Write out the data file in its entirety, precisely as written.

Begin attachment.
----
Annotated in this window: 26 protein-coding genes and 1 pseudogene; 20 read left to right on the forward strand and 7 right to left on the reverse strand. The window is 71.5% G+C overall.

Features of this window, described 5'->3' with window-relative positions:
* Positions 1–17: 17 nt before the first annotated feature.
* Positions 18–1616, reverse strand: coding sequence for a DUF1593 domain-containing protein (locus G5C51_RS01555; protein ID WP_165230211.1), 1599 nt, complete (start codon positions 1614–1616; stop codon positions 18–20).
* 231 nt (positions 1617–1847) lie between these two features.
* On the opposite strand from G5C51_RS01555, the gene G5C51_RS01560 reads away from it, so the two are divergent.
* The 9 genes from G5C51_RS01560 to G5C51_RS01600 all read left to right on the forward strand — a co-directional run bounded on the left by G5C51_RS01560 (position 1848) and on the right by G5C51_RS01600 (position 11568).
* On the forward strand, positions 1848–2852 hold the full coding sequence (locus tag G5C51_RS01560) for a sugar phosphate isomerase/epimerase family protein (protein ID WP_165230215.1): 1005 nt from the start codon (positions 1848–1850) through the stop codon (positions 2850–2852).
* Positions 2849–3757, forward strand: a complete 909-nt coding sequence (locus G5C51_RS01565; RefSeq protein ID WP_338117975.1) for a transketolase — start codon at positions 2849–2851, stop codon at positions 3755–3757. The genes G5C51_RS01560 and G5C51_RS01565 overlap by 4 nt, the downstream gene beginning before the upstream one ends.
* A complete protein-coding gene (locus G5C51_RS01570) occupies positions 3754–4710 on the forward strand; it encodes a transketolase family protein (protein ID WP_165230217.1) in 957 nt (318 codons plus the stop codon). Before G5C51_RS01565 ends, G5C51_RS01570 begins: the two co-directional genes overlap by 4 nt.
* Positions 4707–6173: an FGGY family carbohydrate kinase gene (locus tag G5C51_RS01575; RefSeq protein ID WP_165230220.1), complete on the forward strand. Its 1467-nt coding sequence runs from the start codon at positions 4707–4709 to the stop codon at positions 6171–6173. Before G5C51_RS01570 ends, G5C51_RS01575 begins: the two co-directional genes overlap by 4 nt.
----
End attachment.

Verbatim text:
Annotated in this window: 26 protein-coding genes and 1 pseudogene; 20 read left to right on the forward strand and 7 right to left on the reverse strand. The window is 71.5% G+C overall.

Features of this window, described 5'->3' with window-relative positions:
* Positions 1–17: 17 nt before the first annotated feature.
* Positions 18–1616, reverse strand: coding sequence for a DUF1593 domain-containing protein (locus G5C51_RS01555; protein ID WP_165230211.1), 1599 nt, complete (start codon positions 1614–1616; stop codon positions 18–20).
* 231 nt (positions 1617–1847) lie between these two features.
* On the opposite strand from G5C51_RS01555, the gene G5C51_RS01560 reads away from it, so the two are divergent.
* The 9 genes from G5C51_RS01560 to G5C51_RS01600 all read left to right on the forward strand — a co-directional run bounded on the left by G5C51_RS01560 (position 1848) and on the right by G5C51_RS01600 (position 11568).
* On the forward strand, positions 1848–2852 hold the full coding sequence (locus tag G5C51_RS01560) for a sugar phosphate isomerase/epimerase family protein (protein ID WP_165230215.1): 1005 nt from the start codon (positions 1848–1850) through the stop codon (positions 2850–2852).
* Positions 2849–3757, forward strand: a complete 909-nt coding sequence (locus G5C51_RS01565; RefSeq protein ID WP_338117975.1) for a transketolase — start codon at positions 2849–2851, stop codon at positions 3755–3757. The genes G5C51_RS01560 and G5C51_RS01565 overlap by 4 nt, the downstream gene beginning before the upstream one ends.
* A complete protein-coding gene (locus G5C51_RS01570) occupies positions 3754–4710 on the forward strand; it encodes a transketolase family protein (protein ID WP_165230217.1) in 957 nt (318 codons plus the stop codon). Before G5C51_RS01565 ends, G5C51_RS01570 begins: the two co-directional genes overlap by 4 nt.
* Positions 4707–6173: an FGGY family carbohydrate kinase gene (locus tag G5C51_RS01575; RefSeq protein ID WP_165230220.1), complete on the forward strand. Its 1467-nt coding sequence runs from the start codon at positions 4707–4709 to the stop codon at positions 6171–6173. Before G5C51_RS01570 ends, G5C51_RS01575 begins: the two co-directional genes overlap by 4 nt.